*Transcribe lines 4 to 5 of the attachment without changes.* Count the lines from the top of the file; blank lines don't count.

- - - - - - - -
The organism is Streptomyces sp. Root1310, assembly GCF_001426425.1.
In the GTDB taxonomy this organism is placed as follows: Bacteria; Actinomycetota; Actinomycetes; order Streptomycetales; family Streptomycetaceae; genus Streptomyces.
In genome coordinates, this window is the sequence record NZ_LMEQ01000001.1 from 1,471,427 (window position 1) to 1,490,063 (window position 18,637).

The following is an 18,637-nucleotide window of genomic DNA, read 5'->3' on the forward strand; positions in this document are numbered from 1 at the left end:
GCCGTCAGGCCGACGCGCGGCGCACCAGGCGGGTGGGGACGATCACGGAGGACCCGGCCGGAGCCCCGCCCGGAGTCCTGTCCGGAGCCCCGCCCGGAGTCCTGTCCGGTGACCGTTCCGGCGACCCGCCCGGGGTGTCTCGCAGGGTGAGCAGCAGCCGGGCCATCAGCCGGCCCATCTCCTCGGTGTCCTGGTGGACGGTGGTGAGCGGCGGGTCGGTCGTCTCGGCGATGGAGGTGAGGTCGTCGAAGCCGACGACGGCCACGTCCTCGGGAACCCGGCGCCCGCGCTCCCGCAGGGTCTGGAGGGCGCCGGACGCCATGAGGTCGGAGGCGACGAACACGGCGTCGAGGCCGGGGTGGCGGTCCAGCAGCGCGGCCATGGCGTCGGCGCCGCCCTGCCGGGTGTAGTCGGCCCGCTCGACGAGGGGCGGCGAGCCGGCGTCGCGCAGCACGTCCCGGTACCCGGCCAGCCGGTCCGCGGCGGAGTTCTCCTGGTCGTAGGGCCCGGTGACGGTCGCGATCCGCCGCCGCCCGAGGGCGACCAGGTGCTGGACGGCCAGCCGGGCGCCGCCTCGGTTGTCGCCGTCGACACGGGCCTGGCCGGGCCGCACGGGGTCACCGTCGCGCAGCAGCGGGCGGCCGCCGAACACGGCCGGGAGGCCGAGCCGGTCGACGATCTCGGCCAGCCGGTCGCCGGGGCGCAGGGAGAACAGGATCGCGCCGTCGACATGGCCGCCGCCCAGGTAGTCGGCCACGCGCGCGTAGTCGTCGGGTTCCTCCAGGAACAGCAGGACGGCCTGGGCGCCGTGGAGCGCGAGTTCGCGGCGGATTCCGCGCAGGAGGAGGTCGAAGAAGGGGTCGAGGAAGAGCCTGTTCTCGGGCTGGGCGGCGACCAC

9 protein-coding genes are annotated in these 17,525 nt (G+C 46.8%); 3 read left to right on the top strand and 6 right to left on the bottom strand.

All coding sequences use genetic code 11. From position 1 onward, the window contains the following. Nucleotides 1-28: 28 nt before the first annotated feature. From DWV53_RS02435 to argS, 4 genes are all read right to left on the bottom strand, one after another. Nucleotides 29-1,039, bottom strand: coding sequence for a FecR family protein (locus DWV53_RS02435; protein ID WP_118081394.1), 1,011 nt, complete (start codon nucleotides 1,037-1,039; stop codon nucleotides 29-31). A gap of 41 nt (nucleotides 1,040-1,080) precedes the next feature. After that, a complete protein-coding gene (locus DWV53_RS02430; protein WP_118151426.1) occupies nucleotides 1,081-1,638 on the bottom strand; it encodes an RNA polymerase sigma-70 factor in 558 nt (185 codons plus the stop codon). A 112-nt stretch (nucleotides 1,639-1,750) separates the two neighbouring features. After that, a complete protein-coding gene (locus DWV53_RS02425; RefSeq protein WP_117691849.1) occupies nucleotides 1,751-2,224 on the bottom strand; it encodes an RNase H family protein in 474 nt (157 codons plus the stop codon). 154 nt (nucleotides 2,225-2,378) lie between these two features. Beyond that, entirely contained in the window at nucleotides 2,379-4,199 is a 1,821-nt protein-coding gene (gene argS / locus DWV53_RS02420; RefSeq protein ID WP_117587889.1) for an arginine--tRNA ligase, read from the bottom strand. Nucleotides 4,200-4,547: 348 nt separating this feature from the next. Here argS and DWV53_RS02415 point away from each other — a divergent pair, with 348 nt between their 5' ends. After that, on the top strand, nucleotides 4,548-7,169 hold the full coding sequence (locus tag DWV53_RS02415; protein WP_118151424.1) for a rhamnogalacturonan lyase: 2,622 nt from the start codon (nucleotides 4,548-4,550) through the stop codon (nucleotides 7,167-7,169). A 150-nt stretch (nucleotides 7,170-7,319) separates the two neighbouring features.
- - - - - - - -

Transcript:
The following is an 18,637-nucleotide window of genomic DNA, read 5'->3' on the forward strand; positions in this document are numbered from 1 at the left end:
GCCGTCAGGCCGACGCGCGGCGCACCAGGCGGGTGGGGACGATCACGGAGGACCCGGCCGGAGCCCCGCCCGGAGTCCTGTCCGGAGCCCCGCCCGGAGTCCTGTCCGGTGACCGTTCCGGCGACCCGCCCGGGGTGTCTCGCAGGGTGAGCAGCAGCCGGGCCATCAGCCGGCCCATCTCCTCGGTGTCCTGGTGGACGGTGGTGAGCGGCGGGTCGGTCGTCTCGGCGATGGAGGTGAGGTCGTCGAAGCCGACGACGGCCACGTCCTCGGGAACCCGGCGCCCGCGCTCCCGCAGGGTCTGGAGGGCGCCGGACGCCATGAGGTCGGAGGCGACGAACACGGCGTCGAGGCCGGGGTGGCGGTCCAGCAGCGCGGCCATGGCGTCGGCGCCGCCCTGCCGGGTGTAGTCGGCCCGCTCGACGAGGGGCGGCGAGCCGGCGTCGCGCAGCACGTCCCGGTACCCGGCCAGCCGGTCCGCGGCGGAGTTCTCCTGGTCGTAGGGCCCGGTGACGGTCGCGATCCGCCGCCGCCCGAGGGCGACCAGGTGCTGGACGGCCAGCCGGGCGCCGCCTCGGTTGTCGCCGTCGACACGGGCCTGGCCGGGCCGCACGGGGTCACCGTCGCGCAGCAGCGGGCGGCCGCCGAACACGGCCGGGAGGCCGAGCCGGTCGACGATCTCGGCCAGCCGGTCGCCGGGGCGCAGGGAGAACAGGATCGCGCCGTCGACATGGCCGCCGCCCAGGTAGTCGGCCACGCGCGCGTAGTCGTCGGGTTCCTCCAGGAACAGCAGGACGGCCTGGGCGCCGTGGAGCGCGAGTTCGCGGCGGATTCCGCGCAGGAGGAGGTCGAAGAAGGGGTCGAGGAAGAGCCTGTTCTCGGGCTGGGCGGCGACCAC